Time passes. Here we are in St. Louis taking a break from what we thought were the most god-awful storms one could ride in. We found a nice truck bay to hole up in and put on a dry layer and stretch our legs.

There aren't any more pictures from Day 2 because I didn't want to ruin my camera. After getting through St. Louis, we rode through some really harsh thunderstorms. At around 1am, it got too rough to ride and we had to bail out and get a room. Visibility was about 20 feet, it was raining an inch an hour, easily, and there was enough thunder and lightning that I did not need to use a headlight. Pretty crazy stuff. We found out later that we had barely dodged tornados and softball sized hail earlier in the day. I'm thinking we cheated death. We rode 776 miles on Day 2 and spent the night, in El Paso, Illinois, of all places. We didn't even know where we were until morning when we could see the signs.

We got up nice and early and put on our wet gear and headed north. It was dry until the Wisconsin border, then it started raining again. It dried out again in Milwaukee. Of course, there were snow flurries when we pulled into the hotel. I am not making that up. El Paso to Escanaba was about 430 miles.

I still don't believe how far north that is!

Here is the front of the hotel. Pretty sweet place, very retro. I liked it a lot. These are the "Parking lot view" rooms.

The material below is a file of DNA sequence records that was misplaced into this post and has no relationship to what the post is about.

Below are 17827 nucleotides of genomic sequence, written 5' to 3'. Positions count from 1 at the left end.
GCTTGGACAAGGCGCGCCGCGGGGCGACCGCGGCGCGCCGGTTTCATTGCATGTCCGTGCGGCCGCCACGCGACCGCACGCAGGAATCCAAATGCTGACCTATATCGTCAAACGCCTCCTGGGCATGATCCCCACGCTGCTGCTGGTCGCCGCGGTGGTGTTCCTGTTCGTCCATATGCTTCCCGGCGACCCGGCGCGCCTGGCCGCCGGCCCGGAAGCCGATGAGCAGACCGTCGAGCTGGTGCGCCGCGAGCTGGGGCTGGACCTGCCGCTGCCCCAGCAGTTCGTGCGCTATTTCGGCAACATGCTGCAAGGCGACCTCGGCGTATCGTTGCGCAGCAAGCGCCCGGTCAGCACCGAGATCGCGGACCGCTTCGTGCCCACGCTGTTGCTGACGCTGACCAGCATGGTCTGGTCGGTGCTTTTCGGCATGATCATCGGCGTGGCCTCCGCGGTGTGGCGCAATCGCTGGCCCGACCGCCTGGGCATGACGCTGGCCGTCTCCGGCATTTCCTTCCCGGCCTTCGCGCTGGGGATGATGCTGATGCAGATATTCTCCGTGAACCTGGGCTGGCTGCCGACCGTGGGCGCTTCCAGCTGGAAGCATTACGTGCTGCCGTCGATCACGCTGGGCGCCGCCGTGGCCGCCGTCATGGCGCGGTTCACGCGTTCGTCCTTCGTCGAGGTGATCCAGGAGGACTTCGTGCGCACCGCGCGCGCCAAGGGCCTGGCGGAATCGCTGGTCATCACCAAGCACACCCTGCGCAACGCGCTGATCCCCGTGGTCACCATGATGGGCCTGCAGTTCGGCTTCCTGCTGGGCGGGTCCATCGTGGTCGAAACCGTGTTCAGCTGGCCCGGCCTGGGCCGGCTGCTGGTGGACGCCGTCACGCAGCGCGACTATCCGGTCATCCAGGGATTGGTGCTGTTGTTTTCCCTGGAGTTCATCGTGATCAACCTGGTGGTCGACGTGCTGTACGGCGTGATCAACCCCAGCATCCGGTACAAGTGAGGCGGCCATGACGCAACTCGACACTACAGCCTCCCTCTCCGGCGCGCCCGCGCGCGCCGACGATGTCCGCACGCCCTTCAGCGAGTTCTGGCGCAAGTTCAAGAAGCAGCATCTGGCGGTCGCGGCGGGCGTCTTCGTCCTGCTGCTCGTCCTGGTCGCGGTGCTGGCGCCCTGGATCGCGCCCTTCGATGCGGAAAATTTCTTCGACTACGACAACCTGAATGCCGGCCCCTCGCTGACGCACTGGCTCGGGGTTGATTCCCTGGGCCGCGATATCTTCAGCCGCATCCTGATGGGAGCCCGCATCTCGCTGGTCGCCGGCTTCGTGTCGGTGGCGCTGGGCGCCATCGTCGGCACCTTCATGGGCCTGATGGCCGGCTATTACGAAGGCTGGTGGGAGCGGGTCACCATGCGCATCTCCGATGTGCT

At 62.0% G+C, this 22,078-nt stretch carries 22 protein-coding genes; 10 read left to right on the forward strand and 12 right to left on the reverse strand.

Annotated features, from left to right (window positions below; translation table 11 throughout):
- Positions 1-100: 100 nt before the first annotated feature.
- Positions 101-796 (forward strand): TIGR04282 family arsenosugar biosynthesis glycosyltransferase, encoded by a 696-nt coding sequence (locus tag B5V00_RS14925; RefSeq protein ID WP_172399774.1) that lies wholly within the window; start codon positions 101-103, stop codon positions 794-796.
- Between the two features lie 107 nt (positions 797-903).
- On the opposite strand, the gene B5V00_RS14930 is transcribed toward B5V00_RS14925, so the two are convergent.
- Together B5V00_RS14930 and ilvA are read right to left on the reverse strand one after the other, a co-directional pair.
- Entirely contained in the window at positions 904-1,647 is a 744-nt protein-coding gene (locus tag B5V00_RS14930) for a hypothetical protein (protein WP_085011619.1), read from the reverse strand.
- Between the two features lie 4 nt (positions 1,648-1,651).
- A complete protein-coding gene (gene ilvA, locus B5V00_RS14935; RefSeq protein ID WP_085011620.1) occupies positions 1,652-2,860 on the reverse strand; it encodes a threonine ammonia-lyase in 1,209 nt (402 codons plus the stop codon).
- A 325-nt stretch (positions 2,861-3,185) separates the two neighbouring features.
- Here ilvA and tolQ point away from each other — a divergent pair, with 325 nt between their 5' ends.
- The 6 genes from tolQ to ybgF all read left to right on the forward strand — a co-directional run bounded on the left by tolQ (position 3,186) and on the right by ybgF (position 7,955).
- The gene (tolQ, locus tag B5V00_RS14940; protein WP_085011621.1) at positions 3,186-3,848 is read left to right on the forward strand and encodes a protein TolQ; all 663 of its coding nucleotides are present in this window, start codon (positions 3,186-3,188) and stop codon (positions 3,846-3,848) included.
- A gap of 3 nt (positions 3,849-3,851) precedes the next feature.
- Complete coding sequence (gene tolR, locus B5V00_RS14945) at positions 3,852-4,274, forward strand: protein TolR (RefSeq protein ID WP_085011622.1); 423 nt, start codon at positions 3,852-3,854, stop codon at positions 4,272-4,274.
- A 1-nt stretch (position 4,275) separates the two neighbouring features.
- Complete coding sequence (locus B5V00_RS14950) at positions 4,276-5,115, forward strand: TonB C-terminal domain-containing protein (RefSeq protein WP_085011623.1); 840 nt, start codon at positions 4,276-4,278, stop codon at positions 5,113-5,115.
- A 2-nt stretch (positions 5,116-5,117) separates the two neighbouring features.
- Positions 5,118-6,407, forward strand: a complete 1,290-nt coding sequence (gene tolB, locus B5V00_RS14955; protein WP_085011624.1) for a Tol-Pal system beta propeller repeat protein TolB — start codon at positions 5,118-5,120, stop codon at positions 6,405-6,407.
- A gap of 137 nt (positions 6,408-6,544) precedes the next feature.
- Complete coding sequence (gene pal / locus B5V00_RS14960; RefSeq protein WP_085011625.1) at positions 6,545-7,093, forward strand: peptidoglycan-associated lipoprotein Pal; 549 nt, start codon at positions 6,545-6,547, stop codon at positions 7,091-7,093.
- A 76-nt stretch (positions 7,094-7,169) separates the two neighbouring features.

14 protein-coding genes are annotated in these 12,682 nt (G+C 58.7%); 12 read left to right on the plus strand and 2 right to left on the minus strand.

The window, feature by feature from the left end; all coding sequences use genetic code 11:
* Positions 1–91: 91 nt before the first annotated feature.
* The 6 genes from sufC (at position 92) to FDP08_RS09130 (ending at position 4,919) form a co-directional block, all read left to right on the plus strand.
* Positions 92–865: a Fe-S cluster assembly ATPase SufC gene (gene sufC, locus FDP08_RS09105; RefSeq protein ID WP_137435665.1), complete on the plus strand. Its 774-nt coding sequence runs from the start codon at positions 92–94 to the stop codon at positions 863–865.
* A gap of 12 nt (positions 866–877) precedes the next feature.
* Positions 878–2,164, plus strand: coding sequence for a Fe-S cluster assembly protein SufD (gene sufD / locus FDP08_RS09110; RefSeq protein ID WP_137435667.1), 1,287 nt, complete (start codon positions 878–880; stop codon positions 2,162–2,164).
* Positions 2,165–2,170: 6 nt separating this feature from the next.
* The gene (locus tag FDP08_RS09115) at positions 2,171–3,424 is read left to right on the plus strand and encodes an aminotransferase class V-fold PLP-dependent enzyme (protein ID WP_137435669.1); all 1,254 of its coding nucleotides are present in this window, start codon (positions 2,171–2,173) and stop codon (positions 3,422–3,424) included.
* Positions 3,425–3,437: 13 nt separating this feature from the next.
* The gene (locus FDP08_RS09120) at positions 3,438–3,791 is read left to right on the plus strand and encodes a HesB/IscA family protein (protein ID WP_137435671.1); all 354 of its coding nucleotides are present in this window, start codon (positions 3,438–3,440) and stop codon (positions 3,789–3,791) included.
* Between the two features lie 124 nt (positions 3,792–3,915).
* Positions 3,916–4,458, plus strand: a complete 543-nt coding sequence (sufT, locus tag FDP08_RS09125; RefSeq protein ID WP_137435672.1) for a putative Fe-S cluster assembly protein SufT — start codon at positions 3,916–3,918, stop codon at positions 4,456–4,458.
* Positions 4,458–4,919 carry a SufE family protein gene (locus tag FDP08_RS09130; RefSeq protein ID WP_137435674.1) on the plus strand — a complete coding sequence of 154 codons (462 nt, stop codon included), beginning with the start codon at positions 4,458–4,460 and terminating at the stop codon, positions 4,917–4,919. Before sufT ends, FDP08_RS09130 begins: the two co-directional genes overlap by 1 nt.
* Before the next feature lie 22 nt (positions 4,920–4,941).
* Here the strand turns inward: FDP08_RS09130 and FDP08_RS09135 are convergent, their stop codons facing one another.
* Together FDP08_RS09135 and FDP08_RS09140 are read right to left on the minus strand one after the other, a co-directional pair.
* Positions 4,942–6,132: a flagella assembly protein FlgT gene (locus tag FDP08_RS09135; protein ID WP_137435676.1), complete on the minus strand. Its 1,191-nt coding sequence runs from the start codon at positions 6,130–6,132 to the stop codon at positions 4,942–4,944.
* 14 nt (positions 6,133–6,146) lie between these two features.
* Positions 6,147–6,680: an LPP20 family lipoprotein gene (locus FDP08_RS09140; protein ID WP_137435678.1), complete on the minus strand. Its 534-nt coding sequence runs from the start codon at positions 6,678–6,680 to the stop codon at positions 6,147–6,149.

We sprang for the extra $7 a night and got a bay side view.

Ahhh, springtime with the Yoopers.

We spent a lot of time watching the weather channel. There was a winter storm developing, and we wondered if we would get hit. Here the drugged-looking weather channel girl waves her hand and declared Ohio screwed.

Here she seems to say, "We have a report that two morons actually LEFT Texas to ride through thunderstorms to get to Escanaba!

"I'm going to close my eyes and say a prayer for these two idiots. Look at how cold it is!"


Here she says, "We're going to have snow up to my boobs from this storm. If you're on a motorcycle, you are Doomed."

What the hell were we thinking?!

Sunday we went out to get a feel for the flavor of Escanaba.

This is the kind of thing that I love to see. Escanaba is too fun to have a regular bowling alley, they need a Bowl-a-rama!